We have come to see that the main problem of the visual arts is not in avoiding the representation of objects but in being as objectively neutral as possible. The name intangible painting (nonobjective) must be made in relation to the object, that is, to a different order of ideas. The visual arts show us that the universal expression of a work of art is dependent on our subjectivity – which presents the main obstacle to the objective expression of reality. An objective image – the more objective the better – is a key requirement of all visual arts. If objective vision is achievable, it will give us a true picture of reality.
Over the centuries, our vision is constantly expanding thanks to the development of life, science, and technology. As a result, we can observe more objectively. Intuitively, however, the visual arts always aim at a universal expression of reality. All visual arts construct this expression through the dynamic movement of patterns and colors. But abstract painting, as opposed to naturalist painting, can realize this expressive ambition more clearly and in keeping with modern times. However, it must be said that judgment about a work of art depends on one’s personal perception of it. What is obvious to one person may be ambiguous to another. This fact explains the existence of many different trends in the same period. Abstract painting clearly shows the ideas and emotions that gave birth to the work as well as the rules that govern the process of its creation. Consequently, it is clear that in modern times these laws can be studied and analyzed more precisely.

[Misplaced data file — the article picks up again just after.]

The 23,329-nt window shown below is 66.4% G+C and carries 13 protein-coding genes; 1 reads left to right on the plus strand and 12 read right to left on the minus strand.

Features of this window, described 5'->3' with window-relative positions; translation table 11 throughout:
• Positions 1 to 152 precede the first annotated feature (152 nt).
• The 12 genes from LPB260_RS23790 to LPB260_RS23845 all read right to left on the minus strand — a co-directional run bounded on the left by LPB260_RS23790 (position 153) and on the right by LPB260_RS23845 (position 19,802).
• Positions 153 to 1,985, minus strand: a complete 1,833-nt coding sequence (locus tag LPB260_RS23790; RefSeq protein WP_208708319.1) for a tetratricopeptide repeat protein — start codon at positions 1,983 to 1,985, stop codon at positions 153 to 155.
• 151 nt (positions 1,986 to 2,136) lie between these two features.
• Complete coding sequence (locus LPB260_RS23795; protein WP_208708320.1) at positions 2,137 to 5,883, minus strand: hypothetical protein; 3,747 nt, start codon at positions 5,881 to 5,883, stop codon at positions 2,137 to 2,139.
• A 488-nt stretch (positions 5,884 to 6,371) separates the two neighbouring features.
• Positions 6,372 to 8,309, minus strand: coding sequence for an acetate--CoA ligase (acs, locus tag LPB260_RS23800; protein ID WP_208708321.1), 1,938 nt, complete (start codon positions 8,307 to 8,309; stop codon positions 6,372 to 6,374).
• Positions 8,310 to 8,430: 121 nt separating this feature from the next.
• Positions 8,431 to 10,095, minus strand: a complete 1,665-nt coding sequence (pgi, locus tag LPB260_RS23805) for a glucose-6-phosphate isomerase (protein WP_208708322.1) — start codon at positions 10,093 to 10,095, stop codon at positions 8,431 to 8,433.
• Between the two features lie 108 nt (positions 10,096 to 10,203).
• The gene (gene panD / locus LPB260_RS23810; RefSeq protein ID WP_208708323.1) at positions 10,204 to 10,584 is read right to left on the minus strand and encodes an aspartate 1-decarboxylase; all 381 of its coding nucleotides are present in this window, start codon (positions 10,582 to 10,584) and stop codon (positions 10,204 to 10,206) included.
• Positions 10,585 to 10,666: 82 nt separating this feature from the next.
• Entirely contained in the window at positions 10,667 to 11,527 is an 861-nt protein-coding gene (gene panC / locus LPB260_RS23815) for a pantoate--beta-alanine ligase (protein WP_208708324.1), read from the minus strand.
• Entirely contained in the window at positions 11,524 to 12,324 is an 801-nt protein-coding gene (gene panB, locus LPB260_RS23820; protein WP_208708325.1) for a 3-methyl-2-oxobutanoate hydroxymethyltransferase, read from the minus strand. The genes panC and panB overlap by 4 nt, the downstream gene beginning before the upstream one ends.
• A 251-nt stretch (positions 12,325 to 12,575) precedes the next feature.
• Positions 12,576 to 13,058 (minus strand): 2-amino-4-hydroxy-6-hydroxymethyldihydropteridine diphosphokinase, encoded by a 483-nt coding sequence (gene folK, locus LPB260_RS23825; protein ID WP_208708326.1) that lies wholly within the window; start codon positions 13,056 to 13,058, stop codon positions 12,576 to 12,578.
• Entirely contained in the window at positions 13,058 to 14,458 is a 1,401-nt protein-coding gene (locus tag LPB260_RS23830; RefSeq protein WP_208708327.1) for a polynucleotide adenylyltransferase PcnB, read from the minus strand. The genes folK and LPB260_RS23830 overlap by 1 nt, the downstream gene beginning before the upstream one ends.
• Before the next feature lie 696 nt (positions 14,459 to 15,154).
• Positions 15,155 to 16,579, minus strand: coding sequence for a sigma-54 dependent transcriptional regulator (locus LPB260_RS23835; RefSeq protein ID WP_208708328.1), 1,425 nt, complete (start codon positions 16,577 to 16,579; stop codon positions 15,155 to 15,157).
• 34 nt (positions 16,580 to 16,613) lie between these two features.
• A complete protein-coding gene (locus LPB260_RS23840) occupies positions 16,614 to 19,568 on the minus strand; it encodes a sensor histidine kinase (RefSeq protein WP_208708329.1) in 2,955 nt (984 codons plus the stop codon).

If we study the culture of the visual arts throughout the centuries, we will see that abstract painting is the product of that culture. It is clear that modern painting, while encountering all modern advancements, has evolved from past painting through practice and experience. We see the culture of the visual arts as an sustained progress (consistent progressive), changes in trends follow one another in a logical sequence. Periods of development and periods of decline or stagnation produce an ever-increasing development of the mode of expression towards a direct expression of the intrinsic content of the visual arts. Periods of decline and stagnation act as negative factors in the overall development of the visual arts.
Reality manifests itself as something immutable and objective – independent of us, but at the same time variable in space-time. Consequently, its image in our consciousness includes both of those features.
Disturbed in our spirit, Those features blend together and we don’t have a real picture of reality.
This explains the multiplicity of conceptions and, in art, the diversity of forms of expression.
The cleaner the artist’s mirror, the more realistic the image of reality reflected in it.
Observing the historical culture of art, we must conclude that this mirror is only being cleaned very slowly. It is this process of cleaning the mirror that reveals a realistic image that is gradually more stable and more objective.
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The source: Twentieth-Century Artists on ArtNew York: Pantheon Books 1985, p.10-12